By Dr. Sundus Morgan

Breast cancer. It’s a frightening thought, and all too many people, including – and perhaps especially – men assume it won’t happen to them, meaning vital screenings often go missed. October, though, is Breast Cancer Awareness month, and its mission is to urge both men and women to get checked out as clinicians stress that early detection and treatment is key. Make October the month you talk to your health practitioner.

How common is breast cancer?

Worldwide, breast cancer is the most common cancer diagnosed in women and is the second leading cause of cancer-related death in women, after lung cancer. In the US, about one in every eight women will develop breast cancer during their lifetime. Male breast cancer accounts for 1% of total cases.

What are the risk factors?

Family History: Having a first-degree relative (mother, sister, daughter) with breast cancer doubles or triples the risk of developing the cancer. Having two or more first-degree relatives with breast cancer increases the risk to five to six times higher.

Breast Cancer Gene: Mutations in two genes, BRCA1 and BRCA2, are associated with a higher risk of developing breast cancer, but only 5% of breast cancer is attributable to these mutations. If relatives of such a woman also carry the gene, they have a 50-85% lifetime risk of developing breast cancer.

Gynecologic History: Women with early menarche, late menopause, or women who have never borne a child or had their first pregnancy after 30 years of age are at higher risk.

Use of Oral Contraceptives: Oral contraceptive use slightly increases the risk of breast cancer (by about five more cases per 100,000 women). Risk is highest during the years of contraceptive use and reduces during the 10 years after stopping. Women who began to use contraceptives before age 20 years are at particular risk.

Hormonal Replacement Therapy (HRT): Use of HRT with estrogen alone is associated with little or no increased risk of breast cancer. However, HRT treatment with estrogen and progesterone appears to increase risk modestly. The risk increases with the duration of HRT use and decreases once HRT is stopped.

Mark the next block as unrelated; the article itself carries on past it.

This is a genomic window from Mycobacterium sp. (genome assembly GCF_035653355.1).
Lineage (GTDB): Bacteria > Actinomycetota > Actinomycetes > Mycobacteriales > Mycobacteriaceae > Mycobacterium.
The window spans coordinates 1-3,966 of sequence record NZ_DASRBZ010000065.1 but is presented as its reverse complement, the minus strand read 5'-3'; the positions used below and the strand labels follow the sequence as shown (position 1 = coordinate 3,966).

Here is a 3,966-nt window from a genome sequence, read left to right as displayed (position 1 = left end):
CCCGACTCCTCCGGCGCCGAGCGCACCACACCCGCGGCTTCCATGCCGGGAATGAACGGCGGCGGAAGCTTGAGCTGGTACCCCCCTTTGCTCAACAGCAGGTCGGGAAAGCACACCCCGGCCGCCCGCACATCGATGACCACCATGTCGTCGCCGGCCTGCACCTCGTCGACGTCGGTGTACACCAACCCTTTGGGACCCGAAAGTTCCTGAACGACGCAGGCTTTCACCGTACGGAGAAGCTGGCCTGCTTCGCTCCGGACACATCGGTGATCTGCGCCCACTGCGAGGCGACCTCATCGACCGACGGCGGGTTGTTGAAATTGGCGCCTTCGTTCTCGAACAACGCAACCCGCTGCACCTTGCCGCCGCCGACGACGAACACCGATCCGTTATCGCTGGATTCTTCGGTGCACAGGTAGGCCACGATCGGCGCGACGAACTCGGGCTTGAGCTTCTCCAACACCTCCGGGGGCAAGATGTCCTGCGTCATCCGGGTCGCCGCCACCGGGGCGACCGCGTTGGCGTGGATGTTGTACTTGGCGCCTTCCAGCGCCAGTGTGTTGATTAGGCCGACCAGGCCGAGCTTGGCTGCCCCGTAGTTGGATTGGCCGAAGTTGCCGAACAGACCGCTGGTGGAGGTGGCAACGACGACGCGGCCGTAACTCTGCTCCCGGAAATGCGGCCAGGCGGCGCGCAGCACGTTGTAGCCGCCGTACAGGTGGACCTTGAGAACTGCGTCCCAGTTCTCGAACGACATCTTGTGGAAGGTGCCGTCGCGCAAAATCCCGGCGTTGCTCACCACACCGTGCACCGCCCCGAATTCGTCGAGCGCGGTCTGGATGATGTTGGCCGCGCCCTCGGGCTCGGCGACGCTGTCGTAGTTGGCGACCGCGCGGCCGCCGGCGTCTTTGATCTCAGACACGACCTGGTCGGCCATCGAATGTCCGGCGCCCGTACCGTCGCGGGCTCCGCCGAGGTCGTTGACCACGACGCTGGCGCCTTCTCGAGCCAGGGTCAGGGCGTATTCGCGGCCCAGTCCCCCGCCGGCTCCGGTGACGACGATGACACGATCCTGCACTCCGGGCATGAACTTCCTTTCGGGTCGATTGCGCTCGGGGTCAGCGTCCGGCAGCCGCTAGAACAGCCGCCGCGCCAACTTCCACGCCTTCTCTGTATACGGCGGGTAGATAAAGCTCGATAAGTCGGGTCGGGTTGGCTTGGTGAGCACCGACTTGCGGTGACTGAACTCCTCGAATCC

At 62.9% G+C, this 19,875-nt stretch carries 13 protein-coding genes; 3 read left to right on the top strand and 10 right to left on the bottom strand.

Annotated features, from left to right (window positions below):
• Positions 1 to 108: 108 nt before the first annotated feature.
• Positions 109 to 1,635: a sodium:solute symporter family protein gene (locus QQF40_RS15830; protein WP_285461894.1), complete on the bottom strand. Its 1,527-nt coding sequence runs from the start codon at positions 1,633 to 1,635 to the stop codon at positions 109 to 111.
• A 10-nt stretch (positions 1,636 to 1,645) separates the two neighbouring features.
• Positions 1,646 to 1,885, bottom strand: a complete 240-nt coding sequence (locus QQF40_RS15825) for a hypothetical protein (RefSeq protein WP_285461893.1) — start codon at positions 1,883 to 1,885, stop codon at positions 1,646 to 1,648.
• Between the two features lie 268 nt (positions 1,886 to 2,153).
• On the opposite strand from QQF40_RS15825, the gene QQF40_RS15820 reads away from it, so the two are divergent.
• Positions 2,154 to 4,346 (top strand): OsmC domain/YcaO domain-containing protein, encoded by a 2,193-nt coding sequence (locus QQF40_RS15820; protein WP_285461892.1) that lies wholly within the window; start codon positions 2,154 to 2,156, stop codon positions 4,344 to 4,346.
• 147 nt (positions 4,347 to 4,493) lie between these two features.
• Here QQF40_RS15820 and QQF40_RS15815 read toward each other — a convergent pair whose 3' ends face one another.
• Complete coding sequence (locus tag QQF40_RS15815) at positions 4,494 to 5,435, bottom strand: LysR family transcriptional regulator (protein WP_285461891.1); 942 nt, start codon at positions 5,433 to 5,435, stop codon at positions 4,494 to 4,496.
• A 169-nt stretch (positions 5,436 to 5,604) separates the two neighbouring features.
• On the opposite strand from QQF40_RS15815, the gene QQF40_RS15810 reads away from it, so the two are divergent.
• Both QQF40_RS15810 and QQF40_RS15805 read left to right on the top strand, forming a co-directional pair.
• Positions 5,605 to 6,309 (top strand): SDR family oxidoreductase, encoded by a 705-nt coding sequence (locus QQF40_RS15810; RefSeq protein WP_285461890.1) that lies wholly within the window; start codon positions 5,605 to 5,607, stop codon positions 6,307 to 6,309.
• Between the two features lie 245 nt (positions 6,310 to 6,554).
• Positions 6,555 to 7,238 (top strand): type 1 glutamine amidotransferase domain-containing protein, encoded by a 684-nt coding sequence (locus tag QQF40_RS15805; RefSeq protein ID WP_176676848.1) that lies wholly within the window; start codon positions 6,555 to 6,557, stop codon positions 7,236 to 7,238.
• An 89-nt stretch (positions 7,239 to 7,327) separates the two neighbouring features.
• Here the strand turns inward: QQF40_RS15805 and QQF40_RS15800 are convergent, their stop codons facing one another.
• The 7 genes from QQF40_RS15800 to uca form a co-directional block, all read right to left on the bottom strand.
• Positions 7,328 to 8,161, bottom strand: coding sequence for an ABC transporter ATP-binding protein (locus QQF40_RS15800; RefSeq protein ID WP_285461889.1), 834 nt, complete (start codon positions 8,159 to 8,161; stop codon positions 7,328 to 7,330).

Radiation Therapy: Exposure to radiation therapy to the chest area before the age of 30 increases risk.

Diet and Lifestyle: A Western diet, obesity and alcohol may contribute to development or growth of breast cancers.

What are the methods of treating breast cancer?

Once breast cancer is confirmed, additional tests are undertaken to evaluate the type and stage of breast cancer diagnosed. This information allows clinicians to determine the best treatment plan, which will usually involve surgery and radiation therapy, with or without adjuvant chemotherapy, hormonal and targeted therapy, taking into account patient preference.

What are the top five preventative actions to take to reduce the risk of breast cancer?

Screening: National screening programs are offered in many countries and have been shown to reduce mortality rates. Screening programs vary from country to country, but usually begin from the age of 47-50 years on an annual basis until the age of 50, reducing to two yearly, thereafter, in some countries.

Genetic Counseling: If you have a first-degree relative with breast cancer or ovarian cancer, then counseling at a genetic cancer clinic may be advised to evaluate your risk and discuss the advantages and limitations of genetic testing. Genetic cancer clinics can give advice on the relative risk of developing breast cancer and can test for the gene mutations.

Clinical Breast Examination (CBE): An annual CBE by a health practitioner for women aged 35 years and above should be performed. This augments rather than replaces screening mammography. It can identify suspicious changes and allow for earlier investigation, detecting between 7-10% of cancers that cannot be seen in a screening mammography.

Breast Self-Examination (BSE): Learning to examine your own breasts allows women to identify suspicious changes and seek medical attention early. Women can learn BSE from their health practitioner and should do this on a monthly basis. Changes can include lumps, skin changes, nipple changes such as redness, scaling, inversion or nipple discharge other than breast milk.

Lifestyle Changes and Diet: Limiting alcohol consumption, eating a well-balanced diet, not smoking and maintaining a normal weight can minimize the risk of developing breast cancer.


Early detection of breast cancer can save lives and improve survival rates. It is therefore important to raise awareness about breast cancer so that women can start with monthly breast self-examination and a screening program. Preventative care should be emphasized, focusing on lifestyle changes to help reduce the risk of breast cancer.